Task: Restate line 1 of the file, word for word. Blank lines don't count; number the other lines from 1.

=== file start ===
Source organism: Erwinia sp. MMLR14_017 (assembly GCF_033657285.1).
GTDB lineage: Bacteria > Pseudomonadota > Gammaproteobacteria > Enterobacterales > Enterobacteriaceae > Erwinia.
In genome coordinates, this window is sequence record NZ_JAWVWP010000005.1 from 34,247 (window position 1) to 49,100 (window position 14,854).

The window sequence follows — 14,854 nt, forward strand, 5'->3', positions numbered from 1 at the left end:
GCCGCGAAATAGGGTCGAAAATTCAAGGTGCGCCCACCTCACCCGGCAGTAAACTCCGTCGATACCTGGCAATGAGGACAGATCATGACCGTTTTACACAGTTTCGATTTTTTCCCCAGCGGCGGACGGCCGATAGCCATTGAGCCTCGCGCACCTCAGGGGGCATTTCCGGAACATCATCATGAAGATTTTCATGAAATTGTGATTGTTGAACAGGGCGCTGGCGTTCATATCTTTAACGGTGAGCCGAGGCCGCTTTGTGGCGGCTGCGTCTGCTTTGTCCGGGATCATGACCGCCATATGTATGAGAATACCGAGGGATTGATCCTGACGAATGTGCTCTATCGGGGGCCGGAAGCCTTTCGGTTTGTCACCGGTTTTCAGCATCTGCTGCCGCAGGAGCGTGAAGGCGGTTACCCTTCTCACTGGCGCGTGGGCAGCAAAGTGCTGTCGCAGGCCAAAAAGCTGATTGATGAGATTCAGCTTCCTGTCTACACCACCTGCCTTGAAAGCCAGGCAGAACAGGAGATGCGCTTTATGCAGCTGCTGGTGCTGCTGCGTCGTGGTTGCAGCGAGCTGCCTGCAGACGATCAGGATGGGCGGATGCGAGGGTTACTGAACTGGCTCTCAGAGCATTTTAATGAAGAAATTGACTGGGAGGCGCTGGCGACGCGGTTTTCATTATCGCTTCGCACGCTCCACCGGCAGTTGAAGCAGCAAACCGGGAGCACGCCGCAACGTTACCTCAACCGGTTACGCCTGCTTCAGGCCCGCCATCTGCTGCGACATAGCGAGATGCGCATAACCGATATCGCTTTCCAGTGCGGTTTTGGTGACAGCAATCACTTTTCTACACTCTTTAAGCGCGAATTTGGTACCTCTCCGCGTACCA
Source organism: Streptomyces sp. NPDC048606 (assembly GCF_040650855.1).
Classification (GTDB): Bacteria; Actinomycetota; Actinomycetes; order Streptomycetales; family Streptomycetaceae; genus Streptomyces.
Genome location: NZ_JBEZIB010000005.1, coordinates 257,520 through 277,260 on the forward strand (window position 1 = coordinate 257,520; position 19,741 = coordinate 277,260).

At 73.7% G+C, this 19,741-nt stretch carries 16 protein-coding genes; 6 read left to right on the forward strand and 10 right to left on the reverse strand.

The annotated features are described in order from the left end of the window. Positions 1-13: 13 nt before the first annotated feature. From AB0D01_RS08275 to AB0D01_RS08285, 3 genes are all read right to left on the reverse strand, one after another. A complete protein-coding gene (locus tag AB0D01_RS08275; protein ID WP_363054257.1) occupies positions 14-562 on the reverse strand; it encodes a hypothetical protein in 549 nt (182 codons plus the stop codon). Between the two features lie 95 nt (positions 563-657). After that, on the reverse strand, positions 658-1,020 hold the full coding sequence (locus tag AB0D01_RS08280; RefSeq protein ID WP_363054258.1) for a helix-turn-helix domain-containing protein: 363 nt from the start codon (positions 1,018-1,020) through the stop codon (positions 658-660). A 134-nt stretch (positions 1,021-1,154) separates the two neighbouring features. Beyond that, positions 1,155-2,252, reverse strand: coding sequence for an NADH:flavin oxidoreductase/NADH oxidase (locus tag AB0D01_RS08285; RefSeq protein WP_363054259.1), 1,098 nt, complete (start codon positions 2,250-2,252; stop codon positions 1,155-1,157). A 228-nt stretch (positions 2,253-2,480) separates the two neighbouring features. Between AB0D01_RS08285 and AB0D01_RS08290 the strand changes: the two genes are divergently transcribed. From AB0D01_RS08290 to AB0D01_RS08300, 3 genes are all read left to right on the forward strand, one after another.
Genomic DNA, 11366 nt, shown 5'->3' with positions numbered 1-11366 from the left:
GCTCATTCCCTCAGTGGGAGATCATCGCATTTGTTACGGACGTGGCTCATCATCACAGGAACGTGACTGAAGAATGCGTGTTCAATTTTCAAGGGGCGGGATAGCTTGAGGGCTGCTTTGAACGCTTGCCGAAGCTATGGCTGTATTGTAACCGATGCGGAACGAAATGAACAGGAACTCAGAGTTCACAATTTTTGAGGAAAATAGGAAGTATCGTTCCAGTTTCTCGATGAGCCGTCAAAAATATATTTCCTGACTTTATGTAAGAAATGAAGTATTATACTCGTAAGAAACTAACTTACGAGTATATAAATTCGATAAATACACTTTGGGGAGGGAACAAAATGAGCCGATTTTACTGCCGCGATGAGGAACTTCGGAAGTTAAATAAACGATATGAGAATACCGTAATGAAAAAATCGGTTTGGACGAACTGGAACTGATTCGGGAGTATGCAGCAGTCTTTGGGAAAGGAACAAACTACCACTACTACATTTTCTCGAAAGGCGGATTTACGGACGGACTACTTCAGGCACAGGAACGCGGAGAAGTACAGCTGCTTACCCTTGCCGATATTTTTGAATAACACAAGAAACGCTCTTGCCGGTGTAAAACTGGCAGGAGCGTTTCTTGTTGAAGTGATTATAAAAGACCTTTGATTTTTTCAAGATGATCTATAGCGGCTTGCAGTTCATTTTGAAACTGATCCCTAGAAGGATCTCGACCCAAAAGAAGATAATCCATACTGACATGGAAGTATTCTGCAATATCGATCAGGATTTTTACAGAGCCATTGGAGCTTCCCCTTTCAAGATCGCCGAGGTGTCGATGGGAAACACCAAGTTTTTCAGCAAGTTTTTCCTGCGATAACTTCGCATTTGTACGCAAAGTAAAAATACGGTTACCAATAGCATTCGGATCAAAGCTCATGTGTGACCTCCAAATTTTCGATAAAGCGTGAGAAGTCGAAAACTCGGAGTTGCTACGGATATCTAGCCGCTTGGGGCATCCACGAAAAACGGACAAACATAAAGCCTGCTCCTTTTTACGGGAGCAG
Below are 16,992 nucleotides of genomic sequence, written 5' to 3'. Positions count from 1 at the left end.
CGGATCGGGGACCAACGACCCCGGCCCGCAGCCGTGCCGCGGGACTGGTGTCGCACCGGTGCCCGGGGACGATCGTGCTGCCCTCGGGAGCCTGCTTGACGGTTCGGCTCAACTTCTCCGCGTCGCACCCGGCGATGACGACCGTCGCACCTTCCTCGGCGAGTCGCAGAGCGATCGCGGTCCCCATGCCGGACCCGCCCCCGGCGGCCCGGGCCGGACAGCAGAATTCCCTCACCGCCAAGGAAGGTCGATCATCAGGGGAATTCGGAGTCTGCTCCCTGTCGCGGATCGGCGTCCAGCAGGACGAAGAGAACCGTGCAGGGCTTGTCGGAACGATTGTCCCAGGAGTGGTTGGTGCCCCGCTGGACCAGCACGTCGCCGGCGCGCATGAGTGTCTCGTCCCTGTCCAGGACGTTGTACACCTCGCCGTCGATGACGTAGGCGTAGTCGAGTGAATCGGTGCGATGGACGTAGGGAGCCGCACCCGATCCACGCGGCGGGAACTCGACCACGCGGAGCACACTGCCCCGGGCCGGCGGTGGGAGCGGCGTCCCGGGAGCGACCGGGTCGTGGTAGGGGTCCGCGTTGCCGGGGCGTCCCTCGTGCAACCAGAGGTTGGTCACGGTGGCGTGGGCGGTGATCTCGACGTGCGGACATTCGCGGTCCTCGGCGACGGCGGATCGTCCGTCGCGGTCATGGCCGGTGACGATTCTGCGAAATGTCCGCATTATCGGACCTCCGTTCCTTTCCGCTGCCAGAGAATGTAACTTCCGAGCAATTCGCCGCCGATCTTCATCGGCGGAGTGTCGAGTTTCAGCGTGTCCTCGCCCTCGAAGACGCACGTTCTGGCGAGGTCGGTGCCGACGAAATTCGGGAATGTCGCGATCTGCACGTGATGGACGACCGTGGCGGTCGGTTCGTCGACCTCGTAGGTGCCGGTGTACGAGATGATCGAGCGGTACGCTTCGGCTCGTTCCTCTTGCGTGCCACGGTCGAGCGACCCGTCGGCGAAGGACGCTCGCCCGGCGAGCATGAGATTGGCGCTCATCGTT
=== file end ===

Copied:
Source organism: Erwinia sp. MMLR14_017 (assembly GCF_033657285.1).